A while back I came across this first brochure made by Richard Abrams and Conrad Swartz for their shock machine company, Somatics.
It should be noted both men have serious financial conflicts of interest. They manufacturer shock machines, which Abrams promotes in a medical textbook he’s written, without disclosing that he profits from the use of the machines he recommends. Follow the links below to learn more.
I’ve taken some screenshots of the most stunning claims on risks and benefits.
Is this portion of the brochure, safety is declared by one study and compared to the statistic to the unrelated occurrence, childbirth.
This is a common tactic; I had a shock doctor tell me before a treatment that it was safer than riding in a car or plane– I can’t remember which one.
The point is to compare a procedure to a common event to provide a relatable context to help the patient translate what these outcome numbers mean and how they apply to their situation.
This is a misleading use of statistics because the nature of the activities and their consequences are completely unrelated.
While the emphasis is on death rates, other things happen with these points of comparison.
First, it should be noted that childbirth is a natural occurrence; ECT is not.
Second, when a woman gives birth, there’s a host of risks: hemorrhaging, episiotomy, postpartum depression, etc and outcomes that don’t occur when one is put under anesthesia, given muscle relaxants and had enough electricity run through their head to cause a grand mal seizure and vice versa.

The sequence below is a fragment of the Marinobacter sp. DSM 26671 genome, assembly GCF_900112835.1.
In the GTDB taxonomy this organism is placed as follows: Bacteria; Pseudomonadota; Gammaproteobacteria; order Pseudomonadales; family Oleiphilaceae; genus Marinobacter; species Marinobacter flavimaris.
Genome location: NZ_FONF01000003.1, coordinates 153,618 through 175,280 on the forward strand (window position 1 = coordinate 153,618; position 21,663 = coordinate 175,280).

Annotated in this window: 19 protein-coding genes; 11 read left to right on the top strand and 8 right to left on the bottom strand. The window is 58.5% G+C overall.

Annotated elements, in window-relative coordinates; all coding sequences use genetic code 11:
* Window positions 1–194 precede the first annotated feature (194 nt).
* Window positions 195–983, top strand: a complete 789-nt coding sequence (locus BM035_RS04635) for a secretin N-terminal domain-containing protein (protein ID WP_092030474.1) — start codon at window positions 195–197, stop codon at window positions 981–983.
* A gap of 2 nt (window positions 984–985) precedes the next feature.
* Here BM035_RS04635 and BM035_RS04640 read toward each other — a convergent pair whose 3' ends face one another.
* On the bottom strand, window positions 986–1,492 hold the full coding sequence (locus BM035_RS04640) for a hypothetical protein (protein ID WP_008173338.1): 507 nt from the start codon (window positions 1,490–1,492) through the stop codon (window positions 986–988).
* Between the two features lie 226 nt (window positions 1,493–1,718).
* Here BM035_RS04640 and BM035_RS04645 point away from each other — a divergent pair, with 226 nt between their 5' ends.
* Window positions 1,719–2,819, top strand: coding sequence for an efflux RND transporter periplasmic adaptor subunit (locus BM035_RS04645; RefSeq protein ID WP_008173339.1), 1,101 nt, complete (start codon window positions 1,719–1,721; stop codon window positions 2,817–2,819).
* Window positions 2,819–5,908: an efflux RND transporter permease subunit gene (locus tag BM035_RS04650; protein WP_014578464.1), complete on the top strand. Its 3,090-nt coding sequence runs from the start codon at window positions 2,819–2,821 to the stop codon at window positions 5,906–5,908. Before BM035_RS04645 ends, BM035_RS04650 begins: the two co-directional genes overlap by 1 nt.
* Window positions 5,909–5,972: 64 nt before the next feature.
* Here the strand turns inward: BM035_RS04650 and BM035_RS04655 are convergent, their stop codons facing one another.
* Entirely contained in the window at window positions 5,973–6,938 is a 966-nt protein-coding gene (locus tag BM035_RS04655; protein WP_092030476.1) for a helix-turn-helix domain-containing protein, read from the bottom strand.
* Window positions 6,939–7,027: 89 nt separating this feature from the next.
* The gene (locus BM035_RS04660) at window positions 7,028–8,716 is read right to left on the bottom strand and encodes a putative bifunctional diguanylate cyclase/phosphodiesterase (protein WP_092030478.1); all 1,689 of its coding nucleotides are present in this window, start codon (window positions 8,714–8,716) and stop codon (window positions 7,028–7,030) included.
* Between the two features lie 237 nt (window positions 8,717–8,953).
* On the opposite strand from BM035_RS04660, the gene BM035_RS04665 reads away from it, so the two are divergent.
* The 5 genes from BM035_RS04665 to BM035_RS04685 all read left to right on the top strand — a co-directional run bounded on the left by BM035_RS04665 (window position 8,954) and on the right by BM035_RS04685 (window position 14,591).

Same goes for car/plane transportation. With ECT the brain is always damaged. Not the case with regular vehicular transportation.
I was given a slightly more ‘conservative’ ‘1-10,000 deaths’ in the ECT sales pitch I received.
I was surprised years later when I found out that many studies varied in how data was collected and how many less optimistic stats existed.
This brochure would look very different if they took their statistics like those taken from states like Texas, which are required to report ECT patient deaths after up to 14 days following ‘treatments.’ Their death statistic could vary between 1-1000 to 1-200!
According to this pamphlet, the public image of cure by electrically induced convulsion has suffered because:
ECT was misused in the past
Movies inaccurately portray ECT. I’m surprised there’s no mention of One Flew Over the Cuckoos Nest; that’s usually the first thing mentioned in any shock related article
Pseudo-religious groups are making unscientific, invalid claims against psychiatry
Zero mention of the people who oppose shock because they or their loved ones were uninformed, sometimes given the barbaric treatment against their will, and permanently damaged or killed by the devices they are promoting, struggle with permanent disability and subsequent employment and relationship loss. Many live in despair of such devastation, some are driven to suicide.
So according to this pamphlet, memory loss is
is not experienced by most people
if it is it resolves in six months
doesn’t affect new learning
some studies show it actually improves new learning
memory problems are really caused by depression which electroshock fixes
The sentence that takes the cake: no long-term or persistent effects on intellectual abilities or memory capacity have been shown to occur